Navigate to the Security Tab and scroll down to Secure Boot. Set it to Disabled. Then ‘exit and save.’

If you are having trouble with this, or want to know more about the risks of disabling Secure Boot, see the link referenced in the footnotes.[^1]

Step 5
Restart the machine (it should do this when you save settings after turning off Secure Boot). Hold down F12 at the Lenovo logo, before booting into Windows. This will take you to the boot menu, select to boot from the USB drive that you have plugged in.

Step 6
Once in the Linux Demo, double click install Linux on the desktop and follow the setup wizard. It’s easiest to select the “Install Linux alongside existing Operating System” option, but that option doesn’t always seem to show up for me.

If your installation of Windows is not detected set up your Linux partitions manually. If it was, and you don’t want to set up your partitions manually, go ahead and Skip to Step 7

For the Installation Type window, select the “Something Else” Option.[^2]

Scroll down to the Free Space that you created when you shrunk your Windows Drive. There might be more than one chunk of free space, so look for the one that roughly matches the size of space opened up with the shrink.

Click the [+] button to create a new partition: We’re going to make 3 new partitions here.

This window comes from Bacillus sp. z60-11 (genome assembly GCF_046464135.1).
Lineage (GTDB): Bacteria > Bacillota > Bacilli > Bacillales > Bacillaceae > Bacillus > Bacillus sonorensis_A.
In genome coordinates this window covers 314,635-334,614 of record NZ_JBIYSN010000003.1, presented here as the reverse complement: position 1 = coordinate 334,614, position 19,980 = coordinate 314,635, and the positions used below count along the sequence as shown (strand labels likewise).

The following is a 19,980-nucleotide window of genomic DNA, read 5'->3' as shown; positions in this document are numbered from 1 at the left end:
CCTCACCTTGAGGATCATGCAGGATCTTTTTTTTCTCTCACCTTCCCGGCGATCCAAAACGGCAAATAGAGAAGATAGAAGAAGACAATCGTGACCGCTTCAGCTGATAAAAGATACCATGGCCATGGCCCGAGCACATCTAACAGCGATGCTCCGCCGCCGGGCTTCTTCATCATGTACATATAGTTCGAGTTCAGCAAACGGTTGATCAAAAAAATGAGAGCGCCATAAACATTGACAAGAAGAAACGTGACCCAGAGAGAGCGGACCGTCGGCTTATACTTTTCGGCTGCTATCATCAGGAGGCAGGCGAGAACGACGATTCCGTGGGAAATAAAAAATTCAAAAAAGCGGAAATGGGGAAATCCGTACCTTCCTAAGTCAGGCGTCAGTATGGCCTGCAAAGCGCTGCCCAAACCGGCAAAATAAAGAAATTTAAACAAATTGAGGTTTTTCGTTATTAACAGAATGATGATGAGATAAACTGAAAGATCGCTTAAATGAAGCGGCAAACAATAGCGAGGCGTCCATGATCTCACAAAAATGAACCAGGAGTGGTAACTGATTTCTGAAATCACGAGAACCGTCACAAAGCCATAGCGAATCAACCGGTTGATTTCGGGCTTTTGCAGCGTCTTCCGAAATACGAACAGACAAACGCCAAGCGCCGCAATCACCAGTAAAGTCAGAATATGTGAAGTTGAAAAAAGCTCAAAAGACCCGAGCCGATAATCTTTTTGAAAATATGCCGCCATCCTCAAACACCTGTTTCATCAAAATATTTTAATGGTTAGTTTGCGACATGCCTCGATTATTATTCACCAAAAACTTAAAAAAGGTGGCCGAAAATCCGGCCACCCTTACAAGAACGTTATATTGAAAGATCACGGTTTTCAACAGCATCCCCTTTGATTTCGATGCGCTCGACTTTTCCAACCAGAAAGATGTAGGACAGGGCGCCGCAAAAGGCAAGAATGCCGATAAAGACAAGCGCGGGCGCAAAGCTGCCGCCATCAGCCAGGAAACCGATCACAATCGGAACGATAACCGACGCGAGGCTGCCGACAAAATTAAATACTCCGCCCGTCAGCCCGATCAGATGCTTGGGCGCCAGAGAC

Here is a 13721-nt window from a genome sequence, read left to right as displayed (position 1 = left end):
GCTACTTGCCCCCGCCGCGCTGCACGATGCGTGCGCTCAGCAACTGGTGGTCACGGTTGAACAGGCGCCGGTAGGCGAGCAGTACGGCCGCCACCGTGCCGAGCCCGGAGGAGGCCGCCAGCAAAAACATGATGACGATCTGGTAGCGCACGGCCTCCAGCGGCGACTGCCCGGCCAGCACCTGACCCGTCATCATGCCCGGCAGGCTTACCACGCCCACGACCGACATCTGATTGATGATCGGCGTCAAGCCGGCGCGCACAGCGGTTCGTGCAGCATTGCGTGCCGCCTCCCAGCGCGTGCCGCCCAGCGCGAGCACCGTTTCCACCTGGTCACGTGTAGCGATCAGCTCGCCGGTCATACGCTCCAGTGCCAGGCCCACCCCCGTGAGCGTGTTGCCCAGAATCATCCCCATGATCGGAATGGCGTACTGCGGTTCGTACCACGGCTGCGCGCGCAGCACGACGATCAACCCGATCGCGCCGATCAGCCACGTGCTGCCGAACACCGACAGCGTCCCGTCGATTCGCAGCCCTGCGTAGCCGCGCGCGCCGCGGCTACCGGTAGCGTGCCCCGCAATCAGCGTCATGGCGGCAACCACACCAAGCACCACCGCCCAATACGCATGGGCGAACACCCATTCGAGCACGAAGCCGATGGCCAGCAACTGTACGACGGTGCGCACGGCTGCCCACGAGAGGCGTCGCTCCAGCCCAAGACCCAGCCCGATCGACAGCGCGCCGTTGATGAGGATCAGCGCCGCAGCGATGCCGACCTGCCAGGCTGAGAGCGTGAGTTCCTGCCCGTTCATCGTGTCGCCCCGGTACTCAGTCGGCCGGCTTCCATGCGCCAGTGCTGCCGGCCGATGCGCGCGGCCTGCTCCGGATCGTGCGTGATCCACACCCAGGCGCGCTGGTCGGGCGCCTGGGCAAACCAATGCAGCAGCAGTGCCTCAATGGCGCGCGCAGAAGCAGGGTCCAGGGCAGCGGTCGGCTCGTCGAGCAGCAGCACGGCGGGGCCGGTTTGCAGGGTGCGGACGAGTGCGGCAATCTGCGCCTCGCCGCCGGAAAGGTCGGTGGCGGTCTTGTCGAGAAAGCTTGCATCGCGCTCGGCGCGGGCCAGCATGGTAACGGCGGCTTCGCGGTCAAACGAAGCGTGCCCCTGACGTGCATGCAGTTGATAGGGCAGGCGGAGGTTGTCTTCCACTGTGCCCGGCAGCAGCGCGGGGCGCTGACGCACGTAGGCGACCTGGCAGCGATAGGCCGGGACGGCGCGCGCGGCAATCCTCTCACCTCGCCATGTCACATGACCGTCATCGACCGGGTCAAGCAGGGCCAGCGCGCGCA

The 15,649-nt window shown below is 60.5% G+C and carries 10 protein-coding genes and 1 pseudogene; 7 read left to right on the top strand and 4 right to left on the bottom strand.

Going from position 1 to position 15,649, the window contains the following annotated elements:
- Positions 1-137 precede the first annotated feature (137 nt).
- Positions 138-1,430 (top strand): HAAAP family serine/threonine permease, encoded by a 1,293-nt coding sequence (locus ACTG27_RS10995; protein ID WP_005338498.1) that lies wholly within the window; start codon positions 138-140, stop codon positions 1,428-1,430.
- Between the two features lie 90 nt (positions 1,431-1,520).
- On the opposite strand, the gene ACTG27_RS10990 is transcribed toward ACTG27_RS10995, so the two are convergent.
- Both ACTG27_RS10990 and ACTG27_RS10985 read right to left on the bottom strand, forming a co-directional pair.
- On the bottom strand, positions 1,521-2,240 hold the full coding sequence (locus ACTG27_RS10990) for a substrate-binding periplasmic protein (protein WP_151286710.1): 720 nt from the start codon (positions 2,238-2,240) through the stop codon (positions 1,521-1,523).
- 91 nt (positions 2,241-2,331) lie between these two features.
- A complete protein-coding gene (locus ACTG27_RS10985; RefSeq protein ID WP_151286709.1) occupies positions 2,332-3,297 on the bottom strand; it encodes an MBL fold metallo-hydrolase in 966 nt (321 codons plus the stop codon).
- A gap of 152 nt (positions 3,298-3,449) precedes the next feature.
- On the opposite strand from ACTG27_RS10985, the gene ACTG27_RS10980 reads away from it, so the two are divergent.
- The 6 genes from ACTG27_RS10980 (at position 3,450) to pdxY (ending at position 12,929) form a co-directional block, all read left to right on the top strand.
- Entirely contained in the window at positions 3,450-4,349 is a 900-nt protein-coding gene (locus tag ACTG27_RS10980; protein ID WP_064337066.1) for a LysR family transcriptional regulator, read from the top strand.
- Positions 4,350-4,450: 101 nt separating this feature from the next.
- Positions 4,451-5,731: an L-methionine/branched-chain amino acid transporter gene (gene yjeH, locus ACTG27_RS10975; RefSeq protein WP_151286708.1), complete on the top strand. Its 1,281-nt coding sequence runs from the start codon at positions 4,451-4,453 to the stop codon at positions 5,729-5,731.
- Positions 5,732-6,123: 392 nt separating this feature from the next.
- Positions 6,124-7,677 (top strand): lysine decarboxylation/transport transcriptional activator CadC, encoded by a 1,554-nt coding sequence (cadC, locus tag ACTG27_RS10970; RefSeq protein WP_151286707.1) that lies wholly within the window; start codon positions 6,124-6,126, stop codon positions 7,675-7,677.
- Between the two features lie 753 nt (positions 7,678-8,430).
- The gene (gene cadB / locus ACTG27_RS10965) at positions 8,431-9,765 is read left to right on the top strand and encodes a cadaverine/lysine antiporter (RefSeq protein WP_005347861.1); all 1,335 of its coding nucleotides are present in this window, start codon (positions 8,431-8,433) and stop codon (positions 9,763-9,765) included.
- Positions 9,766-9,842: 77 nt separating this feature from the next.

First, a place for Mint to live

  •  Select ‘Primary’
  • Give it a size; the recommended min is 10 GB (10000 MB) but I give it 30 GB (30000 MB) to allow space for addition software, etc.
  • Location: Beginning
  • Use as Ext4 Journaling System
  • Mount Point = /

Next, a place for your HOME directory (files, etc)

  • Select ‘Logical’
  • Give it a size; usually the remaining free space minus 4000 – 5000 MB for the SWAP partition
  • Location: Beginning
  • Use as Ext4 Journaling System
  • Mount Point = /home

Finally, a SWAP partition

  • Select ‘Logical’
  • Size should be set automatically as the remaining Free Space, so that’s cool (4000 – 5000 MB if you did the math right)
  • Location: Beginning
  • Use as: swap area
  • Don’t need to set a mount point (and should be able to once you select swap area)

Step 7
Your machine will restart, take out the bootable USB when prompted, and hit [Enter] Bam! Linux is installed and you should boot into the desktop.

Step 8
Let’s do our usual Linux first boot up dance…

Open Terminal (Alt + Ctrl + T)

sudo apt-get update
sudo apt-get upgrade
sudo apt-get dist-upgrade
sudo reboot

You’re up and running! But… you might notice some things aren’t quite working correctly



Here are a list of the issues that I found after installing and upgrading, it seems many are solved by updating to a Kernel that’s 3.19 or higher (I went for Kernel 4.1 which is mainline at the time of this writing.) If you want to upgrade to kernel 4.1 click here to skip to that section. You can check current Kernel by opening Terminal and typing uname -r